But that future looks uncertain, if the finances are anything to go by. Keeping giant pandas has become prohibitively expensive. Contrary to the popular impression, the Chinese government does not offer pandas to foreign dignitaries, or zoos, as gifts; in fact, all pandas sent out from China are on paid loan and, as notes to the Naturkunde show tell us, “with a loan rate of €1m per annum, this exceeds the budget of many zoos”. At present, the number of pandas kept outside China is 162 overall, with 55 of them living in 19 zoos across the world. There are roughly 1,600 giant pandas still living in China, the number confined to mountainous regions of the south-west.

Given these costs, and its apparent tendency towards “Platonic” relationships, it is easy to dismiss our fairly miserable attempts to save the giant panda as misguided. Yet some progress has been made: in recognition of the animal’s international appeal, the Chinese government has created several new reserves in Sichuan Province as well as Gansu and Shaanxi – refuges not only for pandas, but also for other creatures being driven from lower land by the frighteningly rapid pace of development. Certainly, we have come a long way since the first white men saw a panda and immediately set out to shoot it (a photo in the exhibition shows those intrepid hunters, Teddy Roosevelt’s sons Theodore, Jr and Kermit, crouched proudly beside the panda they bagged in 1928, making them the first westerners to do so). On the other hand, as Chris Packham noted, writing in the Express, “To get more investment bang for conservation’s few bucks we need to protect a far greater variety of species than one hardy creature struggling to eat bamboo up a mountain.”

What we should be doing is saving habitats, not single species, no matter what their cuteness factor. And scrapping all kinds of other pointless activities, from huge arms contracts to self-defeating agribusiness and energy subsidies, and using the money saved to undo the damage we have done to the land and seas around us. That way, we would have lots of cash to stop the destruction of forests and peatlands, and even a few million on the side for such quixotic projects as saving the panda. Because these animals are worth it. Hunted for sport by the rich, then driven from large tracts of its natural habitat by agricultural and housing development, the giant panda deserves better than to be scrubbed from conservation’s ledger books through false accounting.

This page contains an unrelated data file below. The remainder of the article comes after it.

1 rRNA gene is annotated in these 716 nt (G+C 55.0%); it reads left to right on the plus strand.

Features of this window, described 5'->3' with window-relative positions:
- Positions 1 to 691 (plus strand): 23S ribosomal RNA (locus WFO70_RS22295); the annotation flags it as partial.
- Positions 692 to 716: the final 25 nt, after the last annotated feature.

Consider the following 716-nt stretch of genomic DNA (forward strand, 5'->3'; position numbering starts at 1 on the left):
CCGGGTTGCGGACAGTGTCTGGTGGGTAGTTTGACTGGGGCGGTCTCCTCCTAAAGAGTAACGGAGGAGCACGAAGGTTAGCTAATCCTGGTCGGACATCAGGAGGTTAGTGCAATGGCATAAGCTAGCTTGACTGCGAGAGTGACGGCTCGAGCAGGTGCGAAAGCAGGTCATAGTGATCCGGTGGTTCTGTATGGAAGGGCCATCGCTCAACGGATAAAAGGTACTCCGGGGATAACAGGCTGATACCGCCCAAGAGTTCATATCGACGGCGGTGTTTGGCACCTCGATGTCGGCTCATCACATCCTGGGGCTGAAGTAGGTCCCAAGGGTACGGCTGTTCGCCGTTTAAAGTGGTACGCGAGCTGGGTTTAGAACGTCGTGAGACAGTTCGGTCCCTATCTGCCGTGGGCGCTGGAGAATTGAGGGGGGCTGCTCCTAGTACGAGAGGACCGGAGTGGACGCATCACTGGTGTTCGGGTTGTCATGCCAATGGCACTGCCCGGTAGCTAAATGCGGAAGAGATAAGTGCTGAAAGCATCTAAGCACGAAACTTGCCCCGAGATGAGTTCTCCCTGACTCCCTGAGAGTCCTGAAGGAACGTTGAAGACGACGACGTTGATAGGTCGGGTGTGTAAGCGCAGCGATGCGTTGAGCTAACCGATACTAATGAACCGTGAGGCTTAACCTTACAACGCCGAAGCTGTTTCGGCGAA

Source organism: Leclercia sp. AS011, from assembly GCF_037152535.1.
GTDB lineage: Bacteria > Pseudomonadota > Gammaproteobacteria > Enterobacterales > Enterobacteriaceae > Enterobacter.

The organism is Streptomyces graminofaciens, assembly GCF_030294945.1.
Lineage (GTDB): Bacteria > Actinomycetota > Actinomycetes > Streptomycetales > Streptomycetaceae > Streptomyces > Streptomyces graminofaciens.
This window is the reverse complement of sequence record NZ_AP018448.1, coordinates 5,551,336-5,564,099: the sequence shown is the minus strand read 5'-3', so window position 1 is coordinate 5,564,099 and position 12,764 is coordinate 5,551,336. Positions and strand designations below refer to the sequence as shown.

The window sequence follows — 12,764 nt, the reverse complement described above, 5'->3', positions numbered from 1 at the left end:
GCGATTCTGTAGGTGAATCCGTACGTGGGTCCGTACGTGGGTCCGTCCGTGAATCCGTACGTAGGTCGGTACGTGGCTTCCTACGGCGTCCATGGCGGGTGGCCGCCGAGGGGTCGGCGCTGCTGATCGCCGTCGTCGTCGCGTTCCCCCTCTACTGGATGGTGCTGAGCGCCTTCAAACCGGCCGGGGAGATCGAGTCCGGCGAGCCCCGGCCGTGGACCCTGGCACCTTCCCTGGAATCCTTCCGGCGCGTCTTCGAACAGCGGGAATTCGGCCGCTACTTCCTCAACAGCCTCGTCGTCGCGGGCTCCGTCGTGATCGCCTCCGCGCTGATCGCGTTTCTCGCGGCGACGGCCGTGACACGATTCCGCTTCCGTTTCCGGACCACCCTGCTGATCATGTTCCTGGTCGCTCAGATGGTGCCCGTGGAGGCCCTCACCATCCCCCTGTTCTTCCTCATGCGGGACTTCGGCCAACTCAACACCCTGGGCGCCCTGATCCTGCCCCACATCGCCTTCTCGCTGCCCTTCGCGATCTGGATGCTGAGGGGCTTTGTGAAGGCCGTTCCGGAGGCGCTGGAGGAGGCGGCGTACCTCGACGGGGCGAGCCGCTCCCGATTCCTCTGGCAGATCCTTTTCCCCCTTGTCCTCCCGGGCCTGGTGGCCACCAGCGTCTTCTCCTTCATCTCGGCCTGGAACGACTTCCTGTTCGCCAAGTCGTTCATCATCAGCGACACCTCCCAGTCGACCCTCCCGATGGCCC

Yet there is still more to it than that. Gazing at von Reiswitz’s Zoogestalten portraits, I am reminded of what Paul Shepard said in his classic 1967 essay “Ecology and Man”:

If nature is not a prison and earth a shoddy way-station, we must find the faith and force to affirm its metabolism as our own . . . To do so means nothing less than a shift in our whole frame of reference and our attitude toward life itself, a wider perception of the landscape as a creative, harmonious being where relationships of things are as real as the things. Without losing our sense of a great human destiny and without intellectual surrender, we must affirm that the world is a being, a part of our own body.

What I feel, confronted with these photos, is not just a deep kinship, but also a form of continuity. We are here together and the only way to make ourselves at home is to share the land with these others, the animals which, as Shepard remarked, make us human. This was a view held by many Berliners back in the time of the Wall, as von Reiswitz recalled when we spoke at his studio: “During the time of the Wall, the zoo was a sort of local recreational area for people from West Berlin. This zoo was like a zoo inside a zoo during that time. So, people living in Berlin were very close to these animals, because everybody was in a zoo.”

John Burnside’s latest book is “I Put a Spell on You” (Jonathan Cape)

This article first appeared in the 21 May 2015 issue of the New Statesman, The real opposition

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Calum Kerr on Governing the Digital Economy

With the publication of the UK Digital Strategy we’ve seen another instalment in the UK Government’s ongoing effort to emphasise its digital credentials.